How and why to secure your workstation?

Crises are often good for pirates. The first confinement of 2020 thus triggered a wave of attacks aimed in particular at exploiting the isolation of employees and the Covid. Threats take the form of phishing sites and emails in particular, but also ransomware. As a result, companies have had to continue investing in IT security. In 2020, 45% of French companies surveyed by IDC even increased their spending. For 46%, the priority is to protect against targeted attacks.

This requires, among other things, a strengthening of the security of mobile terminals, which has jumped in the hierarchy of priorities. She now ranks second at 38%, down from sixth a year earlier. In the next two years, companies will also focus 57% on application access security and 48% on privileged account protection. A direct consequence of the explosion of teleworking, a practice destined to be perpetuated. But how do you actually protect yourself against these threats?

IT hygiene rules and technological solutions

VSEs and SMEs do not always, if not rarely, have internal cybersecurity skills. Different organizations, however, offer guides to help them adopt computer hygiene rules. This is the case, for example, of the State, through the site, which delivers a series of recommendations intended for teleworkers, but also their employers. The objective is to cover the security of the terminals, but also of the company’s resources. And these recommendations have a definite advantage for VSEs / SMEs lacking cash: they are inexpensive, even free in their implementation.

Here are the main safety recommendations for teleworkers:

  1. Do not mix personal and professional uses on the same computer, especially if your employer provides you with a terminal. Pay particular attention to the sites you visit and the applications you install. The professional activity exposes in principle to lower risks. By separating these two uses, you reduce security risks, even though an employee may receive a phishing email or ransomware on their business address.
  2. Install security updates on your devices. In the case of a professional PC, it is also recommended to configure the updates in automatic mode. This will avoid the interventions of teleworkers, and therefore possible oversights.
  3. Install and activate an antivirus, even real-time protection. These security applications must also be up to date in order to detect the latest threats identified by publishers. It may be recommended to perform a full scan to ensure that no malicious program is already present on the workstation. If in doubt, do not connect to the corporate network to avoid propagation.
  4. Secure your accounts. The compromise of passwords directly threatens the company and its infrastructures and applications. The use of strong passwords, notably via a password generator, is a good practice in the absence of strong authentication.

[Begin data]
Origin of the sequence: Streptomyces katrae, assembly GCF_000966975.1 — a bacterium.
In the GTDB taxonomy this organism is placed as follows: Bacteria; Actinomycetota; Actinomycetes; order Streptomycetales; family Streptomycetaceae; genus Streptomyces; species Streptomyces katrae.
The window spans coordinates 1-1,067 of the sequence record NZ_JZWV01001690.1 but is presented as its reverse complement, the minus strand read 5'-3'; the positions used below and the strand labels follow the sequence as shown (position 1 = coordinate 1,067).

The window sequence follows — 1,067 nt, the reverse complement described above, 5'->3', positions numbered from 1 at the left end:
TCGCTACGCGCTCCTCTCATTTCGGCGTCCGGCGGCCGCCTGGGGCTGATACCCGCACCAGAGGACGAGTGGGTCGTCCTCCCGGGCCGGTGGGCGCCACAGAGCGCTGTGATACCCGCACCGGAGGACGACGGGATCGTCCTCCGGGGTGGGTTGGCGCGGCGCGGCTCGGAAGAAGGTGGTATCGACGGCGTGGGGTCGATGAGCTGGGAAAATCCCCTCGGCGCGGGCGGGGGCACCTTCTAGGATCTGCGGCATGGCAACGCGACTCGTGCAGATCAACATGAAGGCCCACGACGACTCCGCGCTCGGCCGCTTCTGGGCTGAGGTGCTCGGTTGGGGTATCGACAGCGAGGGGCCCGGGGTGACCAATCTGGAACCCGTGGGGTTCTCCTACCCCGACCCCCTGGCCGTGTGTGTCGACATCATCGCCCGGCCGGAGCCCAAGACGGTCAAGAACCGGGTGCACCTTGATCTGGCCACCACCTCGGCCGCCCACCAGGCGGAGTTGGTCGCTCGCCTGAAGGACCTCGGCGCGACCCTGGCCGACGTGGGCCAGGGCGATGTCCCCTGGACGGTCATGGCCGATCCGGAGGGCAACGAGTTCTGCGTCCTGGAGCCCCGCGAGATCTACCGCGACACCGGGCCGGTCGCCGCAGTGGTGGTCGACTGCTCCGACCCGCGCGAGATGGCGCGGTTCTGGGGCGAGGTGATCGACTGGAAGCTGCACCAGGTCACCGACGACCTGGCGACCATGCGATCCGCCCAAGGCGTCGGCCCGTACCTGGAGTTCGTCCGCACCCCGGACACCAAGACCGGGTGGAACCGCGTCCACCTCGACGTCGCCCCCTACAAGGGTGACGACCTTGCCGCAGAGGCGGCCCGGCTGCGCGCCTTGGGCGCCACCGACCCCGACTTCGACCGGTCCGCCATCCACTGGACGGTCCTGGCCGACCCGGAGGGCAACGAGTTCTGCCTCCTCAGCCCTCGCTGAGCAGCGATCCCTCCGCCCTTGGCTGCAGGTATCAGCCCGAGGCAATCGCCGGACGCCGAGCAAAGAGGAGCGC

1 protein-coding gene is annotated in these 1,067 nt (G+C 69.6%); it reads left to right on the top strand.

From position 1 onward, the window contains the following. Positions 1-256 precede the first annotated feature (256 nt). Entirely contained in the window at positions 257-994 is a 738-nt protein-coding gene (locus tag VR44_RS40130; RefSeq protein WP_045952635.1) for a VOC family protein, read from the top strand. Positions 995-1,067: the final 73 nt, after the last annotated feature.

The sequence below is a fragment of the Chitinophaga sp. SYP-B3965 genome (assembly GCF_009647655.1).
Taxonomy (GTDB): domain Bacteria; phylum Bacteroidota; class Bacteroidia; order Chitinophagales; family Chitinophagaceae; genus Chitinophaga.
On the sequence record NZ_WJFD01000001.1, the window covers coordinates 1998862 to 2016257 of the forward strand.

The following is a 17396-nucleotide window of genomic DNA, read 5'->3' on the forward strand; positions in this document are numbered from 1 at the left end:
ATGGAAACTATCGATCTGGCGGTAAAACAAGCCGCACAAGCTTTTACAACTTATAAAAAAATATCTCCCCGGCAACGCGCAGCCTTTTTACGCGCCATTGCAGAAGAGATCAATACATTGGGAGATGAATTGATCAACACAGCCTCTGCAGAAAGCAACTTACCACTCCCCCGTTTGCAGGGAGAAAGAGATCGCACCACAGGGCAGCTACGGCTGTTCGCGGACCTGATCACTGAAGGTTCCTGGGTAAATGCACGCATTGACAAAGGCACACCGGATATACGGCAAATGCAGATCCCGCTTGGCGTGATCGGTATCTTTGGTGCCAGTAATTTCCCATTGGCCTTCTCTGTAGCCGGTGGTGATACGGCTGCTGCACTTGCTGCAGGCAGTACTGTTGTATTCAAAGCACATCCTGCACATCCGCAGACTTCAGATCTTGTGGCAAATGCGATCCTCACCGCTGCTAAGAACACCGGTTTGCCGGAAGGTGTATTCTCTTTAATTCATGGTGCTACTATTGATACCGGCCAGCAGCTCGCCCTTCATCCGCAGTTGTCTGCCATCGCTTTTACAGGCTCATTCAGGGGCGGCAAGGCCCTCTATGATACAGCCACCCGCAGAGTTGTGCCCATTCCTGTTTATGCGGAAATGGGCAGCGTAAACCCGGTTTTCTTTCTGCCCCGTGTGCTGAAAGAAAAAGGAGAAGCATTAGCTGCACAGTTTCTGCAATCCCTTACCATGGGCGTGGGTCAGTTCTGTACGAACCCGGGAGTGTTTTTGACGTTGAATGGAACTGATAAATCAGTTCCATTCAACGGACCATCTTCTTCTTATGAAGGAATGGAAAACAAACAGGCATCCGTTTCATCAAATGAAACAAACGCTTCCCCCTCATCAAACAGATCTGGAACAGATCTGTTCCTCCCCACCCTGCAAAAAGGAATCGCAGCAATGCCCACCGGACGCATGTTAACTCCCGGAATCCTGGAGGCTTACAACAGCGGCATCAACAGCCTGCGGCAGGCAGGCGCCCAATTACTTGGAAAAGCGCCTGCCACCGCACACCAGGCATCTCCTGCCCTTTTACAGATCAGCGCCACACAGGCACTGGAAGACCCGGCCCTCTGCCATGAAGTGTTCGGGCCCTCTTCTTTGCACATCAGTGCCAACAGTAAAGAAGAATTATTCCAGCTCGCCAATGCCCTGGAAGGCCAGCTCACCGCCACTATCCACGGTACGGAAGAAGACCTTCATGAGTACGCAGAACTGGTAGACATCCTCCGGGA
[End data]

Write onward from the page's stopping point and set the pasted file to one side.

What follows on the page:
5. Protect your network access, in particular Wi-Fi. A breach in the protection of Internet access can constitute an access door to the professional network and to the resources stored on the terminal. Wi-Fi must therefore be secured with a robust key and encryption (WPA2) activated.
  6. Back up your data: in the face of attacks, but also software and hardware failures, backing up helps protect against data loss. Systems like Windows 10 offer automatic cloud backup. Work data can also be saved to an external drive, employer-managed storage, or a corporate cloud service.

The cybersecurity conductor company

However, responsibility for IT security cannot be completely delegated to company employees. Employers must also participate in cybersecurity. How? ‘Or’ What ?

  1. By providing professional terminals to employees as much as possible. These will be administered and secured by the company. Personal computers cannot guarantee the same level of security because they are not supervised.
  2. By controlling access from the outside: only really essential access should be opened. However, they must be controlled through network filtering and a firewall. Remote access for employees must also be secured using a VPN connection. CyberMalveillance also recommends the application of double authentication on these VPN accesses, in order to protect against identity theft.
  3. By enforcing an enterprise-wide password policy, or even substituting multi-factor authentication for them to connect to sensitive assets or for the most critical personnel. This includes, in particular, members of the IT department.
  4. By saving the data. Backups, which must be performed and tested regularly, will undoubtedly be the only solution to restore activity in the event of a ransomware infection. The CNIL also recommends storing user data on regularly backed up storage space accessible via the network rather than backing up on workstations.
  5. By supervising and keeping the logs. All infrastructure equipment generates activity data and logs. This logging will make it possible, in the event of an attack, to identify the cause and the remedies to be applied. The supervision of accesses and sensitive systems will alert on abnormal activity, a possible indication of an attack.
  6. By raising employee awareness. They are not threats and cybersecurity experts. They must therefore be informed of the risks and the means to protect themselves against them. The company must also be able to provide them with a rapid response in the event of doubt or malware infection.

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